A Second Chance for Thoroughbreds

Tess Fortune and MVP, Hunter champion at the 2022 TAKE2 Finals at the Kentucky National Horse Show. Photo by Shawn McMillen Photography.

TAKE2 Second Career Thoroughbred Program is on a mission to bring the Thoroughbred back to the hunter and jumper rings.

BY April Bilodeau

When most people think of the old-school hunters, they think of Thoroughbreds. While the breed’s reputation in the racing world is incomparable, their presence in other rings across disciplines is more common than one might think.

Thoroughbreds are known to be smart, brave, and enthusiastic about their jobs. While the hunter ring may be a sea of Warmbloods now, TAKE2 Second Career Thoroughbred Program has set out to bring the Thoroughbred back.

“The Thoroughbred is growing in popularity,” Andy Belfiore, Executive Director of TAKE2 Second Career Thoroughbred Program, tells The Plaid Horse. “They can be a little hot blooded and more challenging than the warmbloods, but I also hear they’re the most fun to ride. People think of them as racehorses but they really can do it all.”

TAKE2 is a 501c3 with the mission of finding homes for retired racehorses. The organization acts as a liaison between the racetrack and people searching for a new horse. TAKE2 specifically works with The Thoroughbred Aftercare Alliance, which has accredited organizations that they work with to adopt out horses for their post-track careers.

TAKE2 also encompasses the TAKE THE LEAD program, which was created by The New York Thoroughbred Horsemen’s Association (NYTHA). The TAKE THE LEAD program is a retirement program for Thoroughbreds that retire from the New York Racing Association (NYRA) racetracks.

In their ten years of working together, TAKE2 and TAKE THE LEAD have helped over 1,000 horses find their new homes.

Providing Opportunities

The program was founded by Rick Violette, Jr., a successful Thoroughbred trainer who got his start in the hunter/jumper ring showing on the East Coast. Violette and Belfiore met working on the track when Belfiore joined Violette’s racing stable as an assistant trainer.

“He was at the forefront of finding second careers for these horses,” says Belfiore. “He looked at it as if we’re going to help retire them, we need to provide opportunities for them.”

Violette passed away in 2018, but the organization has stayed committed to carrying out his legacy helping retired Thoroughbreds.

In 2012, TAKE2 launched the TAKE2 hunter and jumper classes at horse shows around the country. The division is for Thoroughbreds only. The hunter division consists of 3’ jumps while the jumpers are 1.0 m to 1.05 m.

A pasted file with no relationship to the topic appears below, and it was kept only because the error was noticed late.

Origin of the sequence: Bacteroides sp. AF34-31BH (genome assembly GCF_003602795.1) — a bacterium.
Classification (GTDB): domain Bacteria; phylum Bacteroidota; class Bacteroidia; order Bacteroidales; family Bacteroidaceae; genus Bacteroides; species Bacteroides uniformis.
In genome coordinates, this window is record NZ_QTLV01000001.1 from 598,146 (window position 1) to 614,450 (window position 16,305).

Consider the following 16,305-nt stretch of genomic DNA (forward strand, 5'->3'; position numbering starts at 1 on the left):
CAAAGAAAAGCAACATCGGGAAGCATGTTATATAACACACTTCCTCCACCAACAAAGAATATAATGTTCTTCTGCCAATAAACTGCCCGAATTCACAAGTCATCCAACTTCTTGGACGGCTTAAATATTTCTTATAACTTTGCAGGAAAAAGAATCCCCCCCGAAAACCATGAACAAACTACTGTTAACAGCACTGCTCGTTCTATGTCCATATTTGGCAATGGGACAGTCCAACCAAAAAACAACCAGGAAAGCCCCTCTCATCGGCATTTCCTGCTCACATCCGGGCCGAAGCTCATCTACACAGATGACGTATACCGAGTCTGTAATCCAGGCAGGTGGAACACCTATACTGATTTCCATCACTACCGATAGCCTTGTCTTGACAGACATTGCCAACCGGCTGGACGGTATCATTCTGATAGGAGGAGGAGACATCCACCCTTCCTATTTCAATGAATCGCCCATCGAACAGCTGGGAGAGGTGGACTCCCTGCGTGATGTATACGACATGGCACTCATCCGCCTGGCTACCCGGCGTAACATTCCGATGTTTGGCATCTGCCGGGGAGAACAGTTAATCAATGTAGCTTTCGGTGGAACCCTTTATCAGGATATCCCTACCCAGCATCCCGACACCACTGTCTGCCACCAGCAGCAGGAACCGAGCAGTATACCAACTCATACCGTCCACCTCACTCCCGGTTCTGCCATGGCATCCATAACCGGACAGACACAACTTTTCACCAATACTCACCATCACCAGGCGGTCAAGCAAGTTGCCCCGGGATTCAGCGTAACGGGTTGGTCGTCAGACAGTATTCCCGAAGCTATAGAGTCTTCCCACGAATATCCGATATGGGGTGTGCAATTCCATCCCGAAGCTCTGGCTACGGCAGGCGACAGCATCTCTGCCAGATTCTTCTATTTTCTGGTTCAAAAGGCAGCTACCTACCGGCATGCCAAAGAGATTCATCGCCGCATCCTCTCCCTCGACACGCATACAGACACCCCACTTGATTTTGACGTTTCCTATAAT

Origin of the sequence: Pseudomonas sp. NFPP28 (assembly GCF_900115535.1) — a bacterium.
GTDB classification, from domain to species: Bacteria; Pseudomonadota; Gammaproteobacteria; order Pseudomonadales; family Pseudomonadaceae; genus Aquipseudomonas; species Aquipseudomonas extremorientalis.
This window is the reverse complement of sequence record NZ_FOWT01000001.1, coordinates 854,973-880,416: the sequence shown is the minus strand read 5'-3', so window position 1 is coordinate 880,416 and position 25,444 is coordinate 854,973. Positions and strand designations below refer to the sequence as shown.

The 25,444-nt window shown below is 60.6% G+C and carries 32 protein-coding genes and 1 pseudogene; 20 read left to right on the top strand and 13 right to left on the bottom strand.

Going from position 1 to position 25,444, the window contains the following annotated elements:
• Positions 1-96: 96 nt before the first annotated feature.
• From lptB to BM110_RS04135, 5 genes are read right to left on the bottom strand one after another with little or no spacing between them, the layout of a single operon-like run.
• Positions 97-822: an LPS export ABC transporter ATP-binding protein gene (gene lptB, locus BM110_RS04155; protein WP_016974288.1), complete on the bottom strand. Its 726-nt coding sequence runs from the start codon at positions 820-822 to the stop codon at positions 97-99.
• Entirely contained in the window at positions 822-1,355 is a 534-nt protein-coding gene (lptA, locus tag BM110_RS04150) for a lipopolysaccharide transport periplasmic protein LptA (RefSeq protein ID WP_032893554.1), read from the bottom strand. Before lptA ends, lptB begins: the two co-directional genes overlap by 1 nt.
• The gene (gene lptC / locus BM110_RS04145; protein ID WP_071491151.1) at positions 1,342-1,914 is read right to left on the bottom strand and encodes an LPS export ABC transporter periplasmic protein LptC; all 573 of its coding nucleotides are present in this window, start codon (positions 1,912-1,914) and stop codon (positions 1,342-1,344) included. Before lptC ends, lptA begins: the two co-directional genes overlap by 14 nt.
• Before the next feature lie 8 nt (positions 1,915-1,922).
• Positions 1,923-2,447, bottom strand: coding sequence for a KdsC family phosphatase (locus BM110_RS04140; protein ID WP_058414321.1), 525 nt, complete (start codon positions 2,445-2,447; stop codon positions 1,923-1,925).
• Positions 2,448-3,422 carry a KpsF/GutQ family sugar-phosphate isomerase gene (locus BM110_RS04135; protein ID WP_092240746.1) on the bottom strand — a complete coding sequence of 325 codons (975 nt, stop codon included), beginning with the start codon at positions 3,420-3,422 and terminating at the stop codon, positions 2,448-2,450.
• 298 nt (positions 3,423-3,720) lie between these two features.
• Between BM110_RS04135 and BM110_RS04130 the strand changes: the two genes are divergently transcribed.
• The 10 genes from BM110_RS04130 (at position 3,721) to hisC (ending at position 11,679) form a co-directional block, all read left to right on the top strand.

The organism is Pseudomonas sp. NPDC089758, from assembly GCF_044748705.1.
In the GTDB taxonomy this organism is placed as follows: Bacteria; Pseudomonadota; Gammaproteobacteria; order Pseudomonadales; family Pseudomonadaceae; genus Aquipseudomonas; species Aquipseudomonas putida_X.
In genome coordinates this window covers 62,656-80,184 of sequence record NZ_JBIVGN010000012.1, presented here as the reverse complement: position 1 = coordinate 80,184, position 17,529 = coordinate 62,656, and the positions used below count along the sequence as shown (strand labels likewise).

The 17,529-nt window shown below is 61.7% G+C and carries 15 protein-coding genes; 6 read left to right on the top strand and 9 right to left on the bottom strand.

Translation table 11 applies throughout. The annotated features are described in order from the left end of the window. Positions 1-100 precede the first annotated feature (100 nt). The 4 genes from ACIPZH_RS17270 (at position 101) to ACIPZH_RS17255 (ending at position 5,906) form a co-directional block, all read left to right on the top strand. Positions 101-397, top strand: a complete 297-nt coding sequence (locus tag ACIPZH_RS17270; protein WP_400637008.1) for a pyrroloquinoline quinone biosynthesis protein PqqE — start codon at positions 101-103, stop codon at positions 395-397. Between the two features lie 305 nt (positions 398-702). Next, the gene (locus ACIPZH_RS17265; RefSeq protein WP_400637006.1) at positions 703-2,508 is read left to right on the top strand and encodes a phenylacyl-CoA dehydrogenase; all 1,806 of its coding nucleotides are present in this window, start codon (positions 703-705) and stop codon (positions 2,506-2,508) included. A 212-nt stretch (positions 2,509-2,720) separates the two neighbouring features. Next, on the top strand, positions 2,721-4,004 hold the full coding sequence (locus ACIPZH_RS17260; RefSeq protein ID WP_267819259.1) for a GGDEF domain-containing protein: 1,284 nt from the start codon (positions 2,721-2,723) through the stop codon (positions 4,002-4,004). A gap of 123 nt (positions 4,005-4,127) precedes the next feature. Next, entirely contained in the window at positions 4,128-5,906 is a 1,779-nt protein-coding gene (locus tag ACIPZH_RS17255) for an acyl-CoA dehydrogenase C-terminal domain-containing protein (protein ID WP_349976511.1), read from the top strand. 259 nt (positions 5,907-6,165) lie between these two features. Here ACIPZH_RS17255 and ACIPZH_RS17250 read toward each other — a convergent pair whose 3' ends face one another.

When the division started, there were eight weeks of horse shows that carried the division spread across three states. Now, the divisions are at horse shows in 23 states and offered at more than 500 weeks of horse shows.

Cyanea Robine and Riley, Jumper champions of the 2022 TAKE2 Finals at the Kentucky National Horse Show. Photo by Shawn McMillen Photography.

A New Final

The popularity of the TAKE2 program has grown into the creation of the TAKE2 League, a membership program where horses can compete to earn points toward the $20,000 TAKE2 Hunter-Jumper Finals at the Kentucky Horse Park in Lexington, KY.

Members pay a $50 fee to enroll in the TAKE2 season, which runs from the end of August to the following year’s end of August. In addition to the $20,000 in prize money for the finals, there is an additional $10,000 designated for year-end high point award winners.

The organization also has the TAKE2 Junior Rider Program presented by Thoroughbred Charities of America, a free program for young riders, as well as the TAKE2 Scholarship drawing, which is open to anyone enrolled in the program attending college or any other
educational program.

This year the finals will be taking place at the Kentucky National Horse Show, Sept. 20-24.

Tess Fortune and MVP, Hunter champion at the 2022 TAKE2 Finals at the Kentucky National Horse Show. Photo by Shawn McMillen Photography.

Giving Back to Racehorses

While TAKE2 is a horse show initiative, its mission is to promote second careers and secure futures for retired racehorses.

“People who are not on the inside may not realize how dedicated the racing industry is to these horses,” says Belfiore. “Our focus from the beginning has been to provide for our racehorses even after they leave the track.”

Organizations such as NYTHA have been large supporters of the organization, but Belfiore is hoping to garner more awareness and support from the show horse side.

“One of the most misunderstood elements to our organization is that we are a charity with a purpose; it’s not just for fun,” says Belfiore.

The organization hopes to continue growing throughout the country by being present at more horse shows, as well as continuing their commitment to helping place Thoroughbreds in new homes so they can go on to have long, successful careers.

To learn more about TAKE2 or to get involved, visit TAKE2tbreds.com.